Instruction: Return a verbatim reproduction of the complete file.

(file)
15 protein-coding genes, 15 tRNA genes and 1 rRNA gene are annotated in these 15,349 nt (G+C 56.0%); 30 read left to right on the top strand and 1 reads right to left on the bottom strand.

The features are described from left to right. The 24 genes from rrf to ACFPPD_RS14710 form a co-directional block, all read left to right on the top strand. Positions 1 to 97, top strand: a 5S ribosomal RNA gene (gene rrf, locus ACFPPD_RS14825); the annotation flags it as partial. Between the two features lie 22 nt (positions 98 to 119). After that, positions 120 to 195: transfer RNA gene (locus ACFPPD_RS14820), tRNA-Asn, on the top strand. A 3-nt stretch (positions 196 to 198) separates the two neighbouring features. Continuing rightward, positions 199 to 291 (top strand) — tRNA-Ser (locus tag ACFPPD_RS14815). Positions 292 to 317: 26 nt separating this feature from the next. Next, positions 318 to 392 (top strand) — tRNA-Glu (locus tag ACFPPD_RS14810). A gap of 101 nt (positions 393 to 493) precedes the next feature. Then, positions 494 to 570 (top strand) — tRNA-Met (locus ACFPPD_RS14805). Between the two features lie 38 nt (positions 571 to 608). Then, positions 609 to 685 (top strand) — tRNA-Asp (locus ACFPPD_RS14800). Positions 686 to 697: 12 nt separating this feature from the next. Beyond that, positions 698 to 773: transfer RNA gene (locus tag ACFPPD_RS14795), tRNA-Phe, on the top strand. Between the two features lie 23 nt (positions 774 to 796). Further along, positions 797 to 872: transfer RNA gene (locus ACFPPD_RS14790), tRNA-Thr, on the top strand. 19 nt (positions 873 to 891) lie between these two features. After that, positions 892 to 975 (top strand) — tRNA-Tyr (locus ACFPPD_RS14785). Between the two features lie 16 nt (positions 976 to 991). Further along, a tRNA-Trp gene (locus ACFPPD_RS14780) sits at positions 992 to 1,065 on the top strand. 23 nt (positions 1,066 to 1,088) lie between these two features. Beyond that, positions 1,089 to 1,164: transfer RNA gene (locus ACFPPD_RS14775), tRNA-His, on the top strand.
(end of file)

15 protein-coding genes, 15 tRNA genes and 1 rRNA gene are annotated in these 15,349 nt (G+C 56.0%); 30 read left to right on the top strand and 1 reads right to left on the bottom strand.

The features are described from left to right. The 24 genes from rrf to ACFPPD_RS14710 form a co-directional block, all read left to right on the top strand. Positions 1 to 97, top strand: a 5S ribosomal RNA gene (gene rrf, locus ACFPPD_RS14825); the annotation flags it as partial. Between the two features lie 22 nt (positions 98 to 119). After that, positions 120 to 195: transfer RNA gene (locus ACFPPD_RS14820), tRNA-Asn, on the top strand. A 3-nt stretch (positions 196 to 198) separates the two neighbouring features. Continuing rightward, positions 199 to 291 (top strand) — tRNA-Ser (locus tag ACFPPD_RS14815). Positions 292 to 317: 26 nt separating this feature from the next. Next, positions 318 to 392 (top strand) — tRNA-Glu (locus tag ACFPPD_RS14810). A gap of 101 nt (positions 393 to 493) precedes the next feature. Then, positions 494 to 570 (top strand) — tRNA-Met (locus ACFPPD_RS14805). Between the two features lie 38 nt (positions 571 to 608). Then, positions 609 to 685 (top strand) — tRNA-Asp (locus ACFPPD_RS14800). Positions 686 to 697: 12 nt separating this feature from the next. Beyond that, positions 698 to 773: transfer RNA gene (locus tag ACFPPD_RS14795), tRNA-Phe, on the top strand. Between the two features lie 23 nt (positions 774 to 796). Further along, positions 797 to 872: transfer RNA gene (locus ACFPPD_RS14790), tRNA-Thr, on the top strand. 19 nt (positions 873 to 891) lie between these two features. After that, positions 892 to 975 (top strand) — tRNA-Tyr (locus ACFPPD_RS14785). Between the two features lie 16 nt (positions 976 to 991). Further along, a tRNA-Trp gene (locus ACFPPD_RS14780) sits at positions 992 to 1,065 on the top strand. 23 nt (positions 1,066 to 1,088) lie between these two features. Beyond that, positions 1,089 to 1,164: transfer RNA gene (locus ACFPPD_RS14775), tRNA-His, on the top strand.